Comment by George Lowther — 4 June 10 @ 1:14 AM 
thank you very much for these explanations!
I always thought of the concept of quadratic variation as something very stable and robust, and this is why I was a little bit annoyed about these kind of pathologies. Also, from a practical point of view, this might be a little bit annoying: if we observe an unknown stochastic process, a diffusion say, and want to do some kind of inference on the volatility function, we might want to have good properties for the quadratic variation function. In general, I think that this is a difficult (and important) statistical problem.
Comment by Alekk — 4 June 10 @ 2:18 AM 
Dear George,
I was wondering how to interpret , . The explicit solution when is geometric Brownian motion or a jumpdiffusion (Levy process), is . But I do not have an intuitive understanding of why this is so (and, therefore, why it isn’t for alternative processes).
Thanks!,
Nikunj
Comment by NK — 24 November 10 @ 2:35 AM 
Hi,
I’m not sure quite what you are asking. The explicit solution is . That’s stochastic, and not the same thing as .
Maybe I can help if you clarify your question? (and apologies for being slow to respond.)
Comment by George Lowther — 7 December 10 @ 12:15 AM 
My bad; I forgot to add in the expectation. I meant . So, for example, suppose where with . Then, .
Comment by NK — 7 December 10 @ 4:45 AM 
ah, ok. That is equivalent to . This holds for any square integrable martingale (it’s just the Ito Isometry). It also holds for any process of the form where M is a square integrable martingale and is a deterministic FV process (which does not affect either the variance or quadratic variation). This includes Brownian motion plus drift and square integrable Lévy processes. It’s a consequence of ‘orthogonality’ of increments, so that
for times . Letting the mesh go to zero (and assuming nice integrability properties), the right hand side will converge to .
Processes where the drift term is stochastic will not satisfy this. E.g., has zero quadratic variation, but nonzero variance.
Comment by George Lowther — 8 December 10 @ 12:29 AM 
Thank you very much! This is really helpful!
Comment by NK — 14 December 10 @ 10:33 PM 
🙂
Comment by HanaPipers — 7 February 12 @ 11:33 PM 
I have a question on something that has really been troubling me about quadratic variations…if you could help, it would really be awesome..
It says on http://planetmath.org/encyclopedia/QuadraticVariation.html that ” it can be shown if any continuous deterministic process has a well defined quadratic variation along all partitions, then it is zero.” A brownian motion almost surely has quadratic variation t. However, suppose we generate a Brownian motion path and take it as fixed. Now, it is a deterministic path and should have zero quadratic variation??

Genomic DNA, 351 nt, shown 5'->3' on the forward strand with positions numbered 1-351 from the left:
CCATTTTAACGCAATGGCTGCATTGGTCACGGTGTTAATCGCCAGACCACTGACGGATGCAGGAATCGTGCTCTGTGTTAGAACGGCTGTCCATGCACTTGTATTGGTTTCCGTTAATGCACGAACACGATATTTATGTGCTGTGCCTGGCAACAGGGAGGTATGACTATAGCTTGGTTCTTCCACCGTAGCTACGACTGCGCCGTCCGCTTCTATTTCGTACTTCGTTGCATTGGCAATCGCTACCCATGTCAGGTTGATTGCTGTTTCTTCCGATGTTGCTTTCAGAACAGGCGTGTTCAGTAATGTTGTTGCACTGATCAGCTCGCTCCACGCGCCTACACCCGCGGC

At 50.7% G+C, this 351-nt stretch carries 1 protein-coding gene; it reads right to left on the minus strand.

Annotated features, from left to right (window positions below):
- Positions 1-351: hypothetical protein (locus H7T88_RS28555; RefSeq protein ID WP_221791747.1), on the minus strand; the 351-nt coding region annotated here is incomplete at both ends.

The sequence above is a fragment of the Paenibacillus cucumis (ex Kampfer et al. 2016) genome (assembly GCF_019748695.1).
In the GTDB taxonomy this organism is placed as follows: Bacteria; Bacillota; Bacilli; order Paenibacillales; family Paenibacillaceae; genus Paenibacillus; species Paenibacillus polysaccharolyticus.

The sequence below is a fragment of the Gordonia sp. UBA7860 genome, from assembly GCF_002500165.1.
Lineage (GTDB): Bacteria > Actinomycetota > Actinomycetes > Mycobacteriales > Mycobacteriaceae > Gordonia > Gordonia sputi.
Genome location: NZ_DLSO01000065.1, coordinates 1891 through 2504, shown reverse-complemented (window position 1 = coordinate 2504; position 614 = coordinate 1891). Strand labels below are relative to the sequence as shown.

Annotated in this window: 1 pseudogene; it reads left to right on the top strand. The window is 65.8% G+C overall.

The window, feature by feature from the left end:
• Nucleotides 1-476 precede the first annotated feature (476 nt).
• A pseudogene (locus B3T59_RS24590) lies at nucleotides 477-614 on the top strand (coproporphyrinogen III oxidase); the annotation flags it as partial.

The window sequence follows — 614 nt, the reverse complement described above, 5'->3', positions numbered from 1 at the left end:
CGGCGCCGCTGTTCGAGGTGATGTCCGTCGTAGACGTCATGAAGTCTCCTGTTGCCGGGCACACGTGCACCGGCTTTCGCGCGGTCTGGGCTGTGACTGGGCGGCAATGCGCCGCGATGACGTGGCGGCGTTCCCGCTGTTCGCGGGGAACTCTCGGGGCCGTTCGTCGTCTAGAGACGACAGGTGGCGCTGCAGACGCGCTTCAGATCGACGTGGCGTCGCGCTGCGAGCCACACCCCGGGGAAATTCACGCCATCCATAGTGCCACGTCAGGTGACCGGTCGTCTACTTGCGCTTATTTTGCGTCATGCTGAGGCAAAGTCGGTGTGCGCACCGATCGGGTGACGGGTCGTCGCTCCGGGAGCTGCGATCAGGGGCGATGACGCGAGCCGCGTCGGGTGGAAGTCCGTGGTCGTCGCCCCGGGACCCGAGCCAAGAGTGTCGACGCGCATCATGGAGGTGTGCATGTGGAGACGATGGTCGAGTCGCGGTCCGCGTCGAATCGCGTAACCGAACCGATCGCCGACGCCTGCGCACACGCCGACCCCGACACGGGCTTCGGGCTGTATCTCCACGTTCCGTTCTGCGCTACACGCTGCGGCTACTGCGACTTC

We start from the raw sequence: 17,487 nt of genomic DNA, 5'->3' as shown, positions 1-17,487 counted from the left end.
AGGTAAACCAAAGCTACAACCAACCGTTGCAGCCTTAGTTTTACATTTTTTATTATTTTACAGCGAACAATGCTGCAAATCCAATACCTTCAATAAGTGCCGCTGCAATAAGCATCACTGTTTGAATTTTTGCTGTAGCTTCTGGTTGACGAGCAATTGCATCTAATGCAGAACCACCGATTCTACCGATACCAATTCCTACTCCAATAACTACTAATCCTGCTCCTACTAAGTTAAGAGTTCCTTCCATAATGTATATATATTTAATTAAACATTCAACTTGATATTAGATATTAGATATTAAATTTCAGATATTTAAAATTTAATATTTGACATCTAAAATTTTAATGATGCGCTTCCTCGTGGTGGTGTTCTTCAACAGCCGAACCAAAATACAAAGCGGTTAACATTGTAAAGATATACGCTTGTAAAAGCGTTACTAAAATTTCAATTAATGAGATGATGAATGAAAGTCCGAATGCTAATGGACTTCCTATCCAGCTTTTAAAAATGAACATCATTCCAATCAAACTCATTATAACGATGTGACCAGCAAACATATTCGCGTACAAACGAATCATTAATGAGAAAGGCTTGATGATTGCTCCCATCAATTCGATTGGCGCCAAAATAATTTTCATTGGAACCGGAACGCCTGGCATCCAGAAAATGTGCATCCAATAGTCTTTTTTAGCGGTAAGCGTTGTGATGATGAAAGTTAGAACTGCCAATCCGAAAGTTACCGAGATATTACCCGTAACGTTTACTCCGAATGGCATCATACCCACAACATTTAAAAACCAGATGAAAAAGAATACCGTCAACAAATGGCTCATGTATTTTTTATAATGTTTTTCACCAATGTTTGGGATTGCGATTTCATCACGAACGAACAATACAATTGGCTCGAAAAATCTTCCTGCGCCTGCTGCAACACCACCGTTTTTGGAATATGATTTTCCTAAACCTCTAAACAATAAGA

More specifically, suppose we have the process d X_t = X_t d B_t + X_t d Z_t, where B_t and Z_t are independent Brownian motions. Suppose we condition X_t in [0,T] on a particular path B_{[0,T]}. So the path of B_t is now deterministic. Then, would we still use Ito for d f(X_t) (which follows from quadratic variation)??
would d f(X_t) = f_x(X_t) dX_t + .5 X_t^2 f_xx(X_t) dt or d f(X_t) = f_x(X_t) dX_t + X_t^2 f_xx(X_t) dt ??
My intuition tells me it should be the former since why would we apply Ito to a (now) deterministic process B_t ?
Thank you very much in advance for your insight into this..
Comment by J — 25 May 12 @ 9:02 PM 
Actually, individual sample paths of Brownian motion do not have well defined quadratic variation. At least, not if you define the quadratic variation along arbitrary partitions. You can (almostsurely) find a sequence partitions with mesh going to zero on which the quadratic variation tends to zero, and other partitions on which the quadratic variation tends to infinity. See, also, the discussion with Alekk above.
Comment by George Lowther — 26 May 12 @ 2:59 AM 
thank you. that’s quite interesting.
For applications this seems quite strange. one often poses a model and we then try to fit it to past data. the model may include a brownian motion (or similar path) which we assume we have observed completely from past data. (for instance, in the simple example I’ve given above, suppose B_t is observed and we wish to find the conditional distribution of the function f(X_t) given its observed path.)
If the quadratic variation is not welldefined for any sample path (and we assume the historical data comes from such a sample path), how can we even approach such a problem?
thank you again for any insight!
Comment by J — 26 May 12 @ 4:46 AM 
The quadratic variation can be defined on each sample path if you use a fixed sequence of partitions, independently of the values on the particular path. Although, it still might not converge on individual paths if the mesh doesnt go to zero fast enough. Practically, that doesn’t matter. Pick your partition, sample the process at those times and calculate the quadratic variation with the necessary error bounds. It is only if you were going to choose the partition in a way depending on the values that the process samples take that it would be possible to go wrong.
Comment by George Lowther — 26 May 12 @ 12:23 PM 
Thank you. Your answers have been very helpful as I try to understand this.